Genetic Predictors of Cardiovascular Mortality During Intensive Glycemic Control in Type 2 Diabetes: Findings From the ACCORD Clinical Trial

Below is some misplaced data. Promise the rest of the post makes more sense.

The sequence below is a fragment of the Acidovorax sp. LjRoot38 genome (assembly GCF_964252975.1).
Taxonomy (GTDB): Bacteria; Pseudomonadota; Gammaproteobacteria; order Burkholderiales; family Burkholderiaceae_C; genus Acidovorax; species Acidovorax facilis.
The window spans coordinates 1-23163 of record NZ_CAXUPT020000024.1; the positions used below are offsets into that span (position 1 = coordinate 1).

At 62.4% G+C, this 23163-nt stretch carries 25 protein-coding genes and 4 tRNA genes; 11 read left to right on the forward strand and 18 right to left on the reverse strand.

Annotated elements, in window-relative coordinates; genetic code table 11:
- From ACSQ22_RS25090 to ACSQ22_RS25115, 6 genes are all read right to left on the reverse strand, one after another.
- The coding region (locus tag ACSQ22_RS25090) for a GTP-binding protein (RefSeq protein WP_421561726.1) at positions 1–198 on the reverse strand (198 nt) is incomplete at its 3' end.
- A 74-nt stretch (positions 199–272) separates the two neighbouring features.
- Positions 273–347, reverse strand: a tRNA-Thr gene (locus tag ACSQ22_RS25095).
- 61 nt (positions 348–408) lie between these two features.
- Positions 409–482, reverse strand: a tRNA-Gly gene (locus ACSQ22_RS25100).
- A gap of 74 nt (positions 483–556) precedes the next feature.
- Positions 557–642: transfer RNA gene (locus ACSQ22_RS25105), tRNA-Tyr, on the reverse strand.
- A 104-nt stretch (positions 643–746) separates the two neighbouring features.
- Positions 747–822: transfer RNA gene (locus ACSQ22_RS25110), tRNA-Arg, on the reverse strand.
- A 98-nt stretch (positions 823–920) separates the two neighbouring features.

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OBJECTIVE: To identify genetic determinants of increased cardiovascular mortality among subjects with type 2 diabetes who underwent intensive glycemic therapy in the Action to Control Cardiovascular Risk in Diabetes (ACCORD) trial. RESEARCH DESIGN AND METHODS: A total of 6.8 million common variants were analyzed for genome-wide association with cardiovascular mortality among 2,667 self-reported white subjects in the ACCORD intensive treatment arm. Significant loci were examined in the entire ACCORD white genetic dataset (n = 5,360) for their modulation of cardiovascular responses to glycemic treatment assignment and in a Joslin Clinic cohort (n = 422) for their interaction with long-term glycemic control on cardiovascular mortality. RESULTS: Two loci, at 10q26 and 5q13, attained genome-wide significance as determinants of cardiovascular mortality in the ACCORD intensive arm (P = 9.8 × 10-9 and P = 2 × 10-8, respectively). A genetic risk score (GRS) defined by the two variants was a significant modulator of cardiovascular mortality response to treatment assignment in the entire ACCORD white genetic dataset. Participants with GRS = 0 experienced a fourfold reduction in cardiovascular mortality in response to intensive treatment (hazard ratio [HR] 0.24 [95% CI 0.07-0.86]), those with GRS = 1 experienced no difference (HR 0.92 [95% CI 0.54-1.56]), and those with GRS ≥2 experienced a threefold increase (HR 3.08 [95% CI 1.82-5.21]). The modulatory effect of the GRS on the association between glycemic control and cardiovascular mortality was confirmed in the Joslin cohort (P = 0.029). CONCLUSIONS: Two genetic variants predict the cardiovascular effects of intensive glycemic control in ACCORD. Further studies are warranted to determine whether these findings can be translated into new strategies to prevent cardiovascular complications of diabetes.
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